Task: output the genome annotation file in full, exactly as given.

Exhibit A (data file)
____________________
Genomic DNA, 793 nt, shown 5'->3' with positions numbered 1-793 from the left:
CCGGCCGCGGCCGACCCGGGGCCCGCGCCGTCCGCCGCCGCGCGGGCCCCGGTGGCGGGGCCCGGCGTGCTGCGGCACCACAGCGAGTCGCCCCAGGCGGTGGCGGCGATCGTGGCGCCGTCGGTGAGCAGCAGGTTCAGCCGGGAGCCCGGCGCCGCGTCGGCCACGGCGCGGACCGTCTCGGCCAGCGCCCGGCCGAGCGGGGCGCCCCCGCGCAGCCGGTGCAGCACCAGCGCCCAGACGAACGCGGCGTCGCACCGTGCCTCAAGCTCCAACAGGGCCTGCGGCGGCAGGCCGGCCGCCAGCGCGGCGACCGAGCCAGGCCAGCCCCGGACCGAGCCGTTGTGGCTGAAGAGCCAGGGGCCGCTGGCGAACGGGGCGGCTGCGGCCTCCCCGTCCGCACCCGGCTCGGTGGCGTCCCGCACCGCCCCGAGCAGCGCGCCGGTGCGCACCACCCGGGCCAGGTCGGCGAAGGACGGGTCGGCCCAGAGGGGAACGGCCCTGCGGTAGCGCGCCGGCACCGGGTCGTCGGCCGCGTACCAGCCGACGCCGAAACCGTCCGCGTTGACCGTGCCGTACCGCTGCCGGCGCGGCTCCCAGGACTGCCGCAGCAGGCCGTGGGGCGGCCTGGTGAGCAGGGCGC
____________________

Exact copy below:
Genomic DNA, 793 nt, shown 5'->3' with positions numbered 1-793 from the left:
CCGGCCGCGGCCGACCCGGGGCCCGCGCCGTCCGCCGCCGCGCGGGCCCCGGTGGCGGGGCCCGGCGTGCTGCGGCACCACAGCGAGTCGCCCCAGGCGGTGGCGGCGATCGTGGCGCCGTCGGTGAGCAGCAGGTTCAGCCGGGAGCCCGGCGCCGCGTCGGCCACGGCGCGGACCGTCTCGGCCAGCGCCCGGCCGAGCGGGGCGCCCCCGCGCAGCCGGTGCAGCACCAGCGCCCAGACGAACGCGGCGTCGCACCGTGCCTCAAGCTCCAACAGGGCCTGCGGCGGCAGGCCGGCCGCCAGCGCGGCGACCGAGCCAGGCCAGCCCCGGACCGAGCCGTTGTGGCTGAAGAGCCAGGGGCCGCTGGCGAACGGGGCGGCTGCGGCCTCCCCGTCCGCACCCGGCTCGGTGGCGTCCCGCACCGCCCCGAGCAGCGCGCCGGTGCGCACCACCCGGGCCAGGTCGGCGAAGGACGGGTCGGCCCAGAGGGGAACGGCCCTGCGGTAGCGCGCCGGCACCGGGTCGTCGGCCGCGTACCAGCCGACGCCGAAACCGTCCGCGTTGACCGTGCCGTACCGCTGCCGGCGCGGCTCCCAGGACTGCCGCAGCAGGCCGTGGGGCGGCCTGGTGAGCAGGGCGC